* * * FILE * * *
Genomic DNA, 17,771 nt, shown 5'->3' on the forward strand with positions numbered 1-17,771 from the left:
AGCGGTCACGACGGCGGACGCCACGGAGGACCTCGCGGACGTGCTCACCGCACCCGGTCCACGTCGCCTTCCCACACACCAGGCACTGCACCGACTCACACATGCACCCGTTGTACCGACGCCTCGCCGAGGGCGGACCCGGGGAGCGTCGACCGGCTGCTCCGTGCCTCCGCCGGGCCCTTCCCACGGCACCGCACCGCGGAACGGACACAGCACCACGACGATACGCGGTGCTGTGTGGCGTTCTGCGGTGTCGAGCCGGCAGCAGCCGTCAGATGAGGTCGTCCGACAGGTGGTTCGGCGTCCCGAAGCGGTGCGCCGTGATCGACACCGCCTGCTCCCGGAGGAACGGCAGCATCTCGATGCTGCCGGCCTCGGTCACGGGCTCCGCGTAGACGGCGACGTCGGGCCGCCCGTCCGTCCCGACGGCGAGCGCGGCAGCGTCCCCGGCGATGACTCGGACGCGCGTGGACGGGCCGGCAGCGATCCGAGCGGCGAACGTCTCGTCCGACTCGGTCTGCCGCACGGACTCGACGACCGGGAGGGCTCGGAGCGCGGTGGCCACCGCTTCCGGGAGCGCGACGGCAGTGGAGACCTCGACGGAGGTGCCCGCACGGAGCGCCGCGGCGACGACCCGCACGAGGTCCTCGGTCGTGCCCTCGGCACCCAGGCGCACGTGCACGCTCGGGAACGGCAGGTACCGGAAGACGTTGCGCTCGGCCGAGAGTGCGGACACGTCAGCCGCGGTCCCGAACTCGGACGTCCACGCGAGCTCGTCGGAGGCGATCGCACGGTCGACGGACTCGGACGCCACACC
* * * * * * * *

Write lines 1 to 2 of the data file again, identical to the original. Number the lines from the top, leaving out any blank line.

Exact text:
Genomic DNA, 17,771 nt, shown 5'->3' on the forward strand with positions numbered 1-17,771 from the left:
AGCGGTCACGACGGCGGACGCCACGGAGGACCTCGCGGACGTGCTCACCGCACCCGGTCCACGTCGCCTTCCCACACACCAGGCACTGCACCGACTCACACATGCACCCGTTGTACCGACGCCTCGCCGAGGGCGGACCCGGGGAGCGTCGACCGGCTGCTCCGTGCCTCCGCCGGGCCCTTCCCACGGCACCGCACCGCGGAACGGACACAGCACCACGACGATACGCGGTGCTGTGTGGCGTTCTGCGGTGTCGAGCCGGCAGCAGCCGTCAGATGAGGTCGTCCGACAGGTGGTTCGGCGTCCCGAAGCGGTGCGCCGTGATCGACACCGCCTGCTCCCGGAGGAACGGCAGCATCTCGATGCTGCCGGCCTCGGTCACGGGCTCCGCGTAGACGGCGACGTCGGGCCGCCCGTCCGTCCCGACGGCGAGCGCGGCAGCGTCCCCGGCGATGACTCGGACGCGCGTGGACGGGCCGGCAGCGATCCGAGCGGCGAACGTCTCGTCCGACTCGGTCTGCCGCACGGACTCGACGACCGGGAGGGCTCGGAGCGCGGTGGCCACCGCTTCCGGGAGCGCGACGGCAGTGGAGACCTCGACGGAGGTGCCCGCACGGAGCGCCGCGGCGACGACCCGCACGAGGTCCTCGGTCGTGCCCTCGGCACCCAGGCGCACGTGCACGCTCGGGAACGGCAGGTACCGGAAGACGTTGCGCTCGGCCGAGAGTGCGGACACGTCAGCCGCGGTCCCGAACTCGGACGTCCACGCGAGCTCGTCGGAGGCGATCGCACGGTCGACGGACTCGGACGCCACACC